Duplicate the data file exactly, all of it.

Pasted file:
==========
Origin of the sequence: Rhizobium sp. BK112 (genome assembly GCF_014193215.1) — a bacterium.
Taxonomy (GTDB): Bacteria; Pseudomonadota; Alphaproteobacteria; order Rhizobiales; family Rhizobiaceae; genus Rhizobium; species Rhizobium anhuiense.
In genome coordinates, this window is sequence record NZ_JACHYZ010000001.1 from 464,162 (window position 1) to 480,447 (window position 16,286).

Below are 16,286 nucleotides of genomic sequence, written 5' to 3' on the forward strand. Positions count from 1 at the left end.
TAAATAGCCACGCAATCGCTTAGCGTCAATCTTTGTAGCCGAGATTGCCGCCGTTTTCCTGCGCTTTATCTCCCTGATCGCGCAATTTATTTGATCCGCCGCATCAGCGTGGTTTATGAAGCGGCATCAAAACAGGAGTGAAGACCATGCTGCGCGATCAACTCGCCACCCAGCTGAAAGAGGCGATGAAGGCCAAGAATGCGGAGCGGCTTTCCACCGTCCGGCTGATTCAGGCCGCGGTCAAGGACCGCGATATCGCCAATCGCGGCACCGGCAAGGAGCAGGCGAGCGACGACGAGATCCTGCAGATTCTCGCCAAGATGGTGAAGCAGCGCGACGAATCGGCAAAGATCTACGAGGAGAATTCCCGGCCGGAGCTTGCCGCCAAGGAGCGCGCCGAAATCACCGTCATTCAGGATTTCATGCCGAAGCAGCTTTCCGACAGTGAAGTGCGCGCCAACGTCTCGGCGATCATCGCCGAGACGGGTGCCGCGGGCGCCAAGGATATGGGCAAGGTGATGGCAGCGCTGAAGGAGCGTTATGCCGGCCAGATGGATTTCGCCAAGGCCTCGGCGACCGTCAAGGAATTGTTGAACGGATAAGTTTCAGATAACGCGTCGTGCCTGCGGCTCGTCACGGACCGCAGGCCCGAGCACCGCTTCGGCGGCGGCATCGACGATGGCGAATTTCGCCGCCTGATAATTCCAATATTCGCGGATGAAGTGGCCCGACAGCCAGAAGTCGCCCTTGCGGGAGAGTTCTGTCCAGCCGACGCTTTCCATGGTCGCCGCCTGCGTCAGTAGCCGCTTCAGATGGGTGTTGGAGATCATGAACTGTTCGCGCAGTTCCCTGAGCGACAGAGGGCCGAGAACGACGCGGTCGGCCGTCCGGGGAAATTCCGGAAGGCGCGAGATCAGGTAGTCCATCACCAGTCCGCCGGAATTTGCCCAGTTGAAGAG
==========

Origin of the sequence: Rhizobium sp. BK112 (genome assembly GCF_014193215.1) — a bacterium.
Taxonomy (GTDB): Bacteria; Pseudomonadota; Alphaproteobacteria; order Rhizobiales; family Rhizobiaceae; genus Rhizobium; species Rhizobium anhuiense.
In genome coordinates, this window is sequence record NZ_JACHYZ010000001.1 from 464,162 (window position 1) to 480,447 (window position 16,286).

Below are 16,286 nucleotides of genomic sequence, written 5' to 3' on the forward strand. Positions count from 1 at the left end.
TAAATAGCCACGCAATCGCTTAGCGTCAATCTTTGTAGCCGAGATTGCCGCCGTTTTCCTGCGCTTTATCTCCCTGATCGCGCAATTTATTTGATCCGCCGCATCAGCGTGGTTTATGAAGCGGCATCAAAACAGGAGTGAAGACCATGCTGCGCGATCAACTCGCCACCCAGCTGAAAGAGGCGATGAAGGCCAAGAATGCGGAGCGGCTTTCCACCGTCCGGCTGATTCAGGCCGCGGTCAAGGACCGCGATATCGCCAATCGCGGCACCGGCAAGGAGCAGGCGAGCGACGACGAGATCCTGCAGATTCTCGCCAAGATGGTGAAGCAGCGCGACGAATCGGCAAAGATCTACGAGGAGAATTCCCGGCCGGAGCTTGCCGCCAAGGAGCGCGCCGAAATCACCGTCATTCAGGATTTCATGCCGAAGCAGCTTTCCGACAGTGAAGTGCGCGCCAACGTCTCGGCGATCATCGCCGAGACGGGTGCCGCGGGCGCCAAGGATATGGGCAAGGTGATGGCAGCGCTGAAGGAGCGTTATGCCGGCCAGATGGATTTCGCCAAGGCCTCGGCGACCGTCAAGGAATTGTTGAACGGATAAGTTTCAGATAACGCGTCGTGCCTGCGGCTCGTCACGGACCGCAGGCCCGAGCACCGCTTCGGCGGCGGCATCGACGATGGCGAATTTCGCCGCCTGATAATTCCAATATTCGCGGATGAAGTGGCCCGACAGCCAGAAGTCGCCCTTGCGGGAGAGTTCTGTCCAGCCGACGCTTTCCATGGTCGCCGCCTGCGTCAGTAGCCGCTTCAGATGGGTGTTGGAGATCATGAACTGTTCGCGCAGTTCCCTGAGCGACAGAGGGCCGAGAACGACGCGGTCGGCCGTCCGGGGAAATTCCGGAAGGCGCGAGATCAGGTAGTCCATCACCAGTCCGCCGGAATTTGCCCAGTTGAAGAG